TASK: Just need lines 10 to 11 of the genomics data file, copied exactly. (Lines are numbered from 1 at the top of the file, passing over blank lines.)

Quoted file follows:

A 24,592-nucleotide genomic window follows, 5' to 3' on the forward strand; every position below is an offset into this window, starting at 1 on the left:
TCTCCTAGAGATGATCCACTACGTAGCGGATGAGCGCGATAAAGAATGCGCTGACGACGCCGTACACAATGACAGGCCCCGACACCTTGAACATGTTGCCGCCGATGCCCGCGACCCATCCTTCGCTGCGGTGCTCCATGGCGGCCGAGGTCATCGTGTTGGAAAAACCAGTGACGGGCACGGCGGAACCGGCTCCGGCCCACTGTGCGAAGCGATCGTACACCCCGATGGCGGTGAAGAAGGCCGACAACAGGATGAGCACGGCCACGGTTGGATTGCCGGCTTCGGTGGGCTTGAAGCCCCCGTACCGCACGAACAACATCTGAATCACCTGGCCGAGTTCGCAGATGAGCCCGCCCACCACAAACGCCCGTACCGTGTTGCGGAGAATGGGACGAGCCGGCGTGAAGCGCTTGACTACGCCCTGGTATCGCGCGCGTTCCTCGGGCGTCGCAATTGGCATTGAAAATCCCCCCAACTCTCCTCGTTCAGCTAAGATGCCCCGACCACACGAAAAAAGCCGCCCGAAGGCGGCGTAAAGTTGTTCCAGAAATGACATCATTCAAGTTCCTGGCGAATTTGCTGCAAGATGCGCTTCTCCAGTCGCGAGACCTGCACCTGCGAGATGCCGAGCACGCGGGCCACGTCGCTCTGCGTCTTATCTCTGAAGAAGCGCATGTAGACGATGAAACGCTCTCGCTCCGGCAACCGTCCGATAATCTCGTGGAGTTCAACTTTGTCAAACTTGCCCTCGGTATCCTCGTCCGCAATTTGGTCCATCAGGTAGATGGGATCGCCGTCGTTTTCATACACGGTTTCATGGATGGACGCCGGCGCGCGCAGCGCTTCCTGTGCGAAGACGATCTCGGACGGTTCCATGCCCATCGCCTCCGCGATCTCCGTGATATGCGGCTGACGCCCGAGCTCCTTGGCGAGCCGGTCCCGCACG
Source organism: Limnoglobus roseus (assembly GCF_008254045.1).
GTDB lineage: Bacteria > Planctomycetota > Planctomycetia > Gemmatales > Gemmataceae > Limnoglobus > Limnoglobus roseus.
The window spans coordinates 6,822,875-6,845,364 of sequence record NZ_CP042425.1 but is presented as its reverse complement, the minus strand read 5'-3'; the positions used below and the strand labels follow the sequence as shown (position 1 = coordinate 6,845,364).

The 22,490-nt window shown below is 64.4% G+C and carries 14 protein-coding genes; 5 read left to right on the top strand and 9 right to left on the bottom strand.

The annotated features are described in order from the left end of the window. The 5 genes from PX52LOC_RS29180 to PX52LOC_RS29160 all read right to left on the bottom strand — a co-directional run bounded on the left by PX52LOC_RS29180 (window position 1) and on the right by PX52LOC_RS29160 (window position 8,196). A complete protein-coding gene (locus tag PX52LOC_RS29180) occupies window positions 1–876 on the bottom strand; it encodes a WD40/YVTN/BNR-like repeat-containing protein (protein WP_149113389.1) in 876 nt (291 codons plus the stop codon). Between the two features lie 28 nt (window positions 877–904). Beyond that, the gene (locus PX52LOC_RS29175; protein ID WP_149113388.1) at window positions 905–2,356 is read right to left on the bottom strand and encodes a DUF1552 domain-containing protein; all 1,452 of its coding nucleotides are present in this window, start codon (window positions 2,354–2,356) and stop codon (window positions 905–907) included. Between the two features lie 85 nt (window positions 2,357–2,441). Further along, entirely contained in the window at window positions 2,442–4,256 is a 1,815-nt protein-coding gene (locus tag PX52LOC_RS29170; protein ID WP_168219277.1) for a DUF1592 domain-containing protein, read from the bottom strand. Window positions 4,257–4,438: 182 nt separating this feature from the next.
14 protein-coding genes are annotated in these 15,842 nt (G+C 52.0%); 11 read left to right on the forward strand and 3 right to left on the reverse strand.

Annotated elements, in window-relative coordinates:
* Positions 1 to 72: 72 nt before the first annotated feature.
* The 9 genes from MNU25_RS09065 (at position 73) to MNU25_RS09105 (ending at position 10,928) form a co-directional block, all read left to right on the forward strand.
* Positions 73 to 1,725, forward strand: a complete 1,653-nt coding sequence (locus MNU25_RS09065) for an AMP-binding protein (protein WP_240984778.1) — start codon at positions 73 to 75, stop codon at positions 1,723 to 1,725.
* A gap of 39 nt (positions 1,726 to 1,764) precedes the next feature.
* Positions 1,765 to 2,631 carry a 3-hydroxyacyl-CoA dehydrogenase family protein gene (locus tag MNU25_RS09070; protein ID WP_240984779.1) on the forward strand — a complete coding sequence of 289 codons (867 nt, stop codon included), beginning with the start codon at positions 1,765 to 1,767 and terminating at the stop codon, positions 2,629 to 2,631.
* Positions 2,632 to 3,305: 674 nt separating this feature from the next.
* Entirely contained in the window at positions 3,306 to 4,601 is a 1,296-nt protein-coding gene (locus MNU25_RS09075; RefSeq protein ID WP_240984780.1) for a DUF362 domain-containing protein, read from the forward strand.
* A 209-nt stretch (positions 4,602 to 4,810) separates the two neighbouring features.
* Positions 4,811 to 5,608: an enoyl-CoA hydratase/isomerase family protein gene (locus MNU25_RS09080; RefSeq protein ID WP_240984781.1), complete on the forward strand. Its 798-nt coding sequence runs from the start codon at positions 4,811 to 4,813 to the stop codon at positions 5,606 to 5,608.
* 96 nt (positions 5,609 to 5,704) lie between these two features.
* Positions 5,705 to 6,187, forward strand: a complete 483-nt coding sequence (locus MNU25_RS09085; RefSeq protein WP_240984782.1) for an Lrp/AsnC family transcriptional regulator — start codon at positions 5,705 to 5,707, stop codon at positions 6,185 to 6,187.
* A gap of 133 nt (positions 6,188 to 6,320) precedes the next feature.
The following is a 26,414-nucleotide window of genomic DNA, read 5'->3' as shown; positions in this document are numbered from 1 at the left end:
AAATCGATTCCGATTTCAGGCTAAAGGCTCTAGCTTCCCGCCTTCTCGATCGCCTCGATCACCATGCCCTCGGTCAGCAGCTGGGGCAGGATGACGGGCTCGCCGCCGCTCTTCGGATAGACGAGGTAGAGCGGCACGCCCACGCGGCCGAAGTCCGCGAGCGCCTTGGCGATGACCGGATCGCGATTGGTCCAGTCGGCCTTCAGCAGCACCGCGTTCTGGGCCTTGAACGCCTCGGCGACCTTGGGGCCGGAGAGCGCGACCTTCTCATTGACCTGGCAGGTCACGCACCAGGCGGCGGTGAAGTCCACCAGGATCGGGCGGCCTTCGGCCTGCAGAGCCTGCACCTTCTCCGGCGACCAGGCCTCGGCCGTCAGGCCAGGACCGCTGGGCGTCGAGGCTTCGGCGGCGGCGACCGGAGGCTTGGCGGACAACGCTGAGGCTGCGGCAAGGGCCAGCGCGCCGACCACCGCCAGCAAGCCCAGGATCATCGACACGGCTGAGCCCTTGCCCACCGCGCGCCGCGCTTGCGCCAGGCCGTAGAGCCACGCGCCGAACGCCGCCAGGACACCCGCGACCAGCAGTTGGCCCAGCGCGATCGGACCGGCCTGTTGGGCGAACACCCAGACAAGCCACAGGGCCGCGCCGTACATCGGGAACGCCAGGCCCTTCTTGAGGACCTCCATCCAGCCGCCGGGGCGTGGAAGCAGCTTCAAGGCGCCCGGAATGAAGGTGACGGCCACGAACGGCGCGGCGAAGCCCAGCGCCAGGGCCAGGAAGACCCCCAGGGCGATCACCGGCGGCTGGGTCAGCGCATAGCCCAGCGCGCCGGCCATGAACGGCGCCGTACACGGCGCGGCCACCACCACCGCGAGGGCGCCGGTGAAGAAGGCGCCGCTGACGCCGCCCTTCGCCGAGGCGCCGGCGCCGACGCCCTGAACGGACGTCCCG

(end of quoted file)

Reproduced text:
* Positions 1 to 72: 72 nt before the first annotated feature.
* The 9 genes from MNU25_RS09065 (at position 73) to MNU25_RS09105 (ending at position 10,928) form a co-directional block, all read left to right on the forward strand.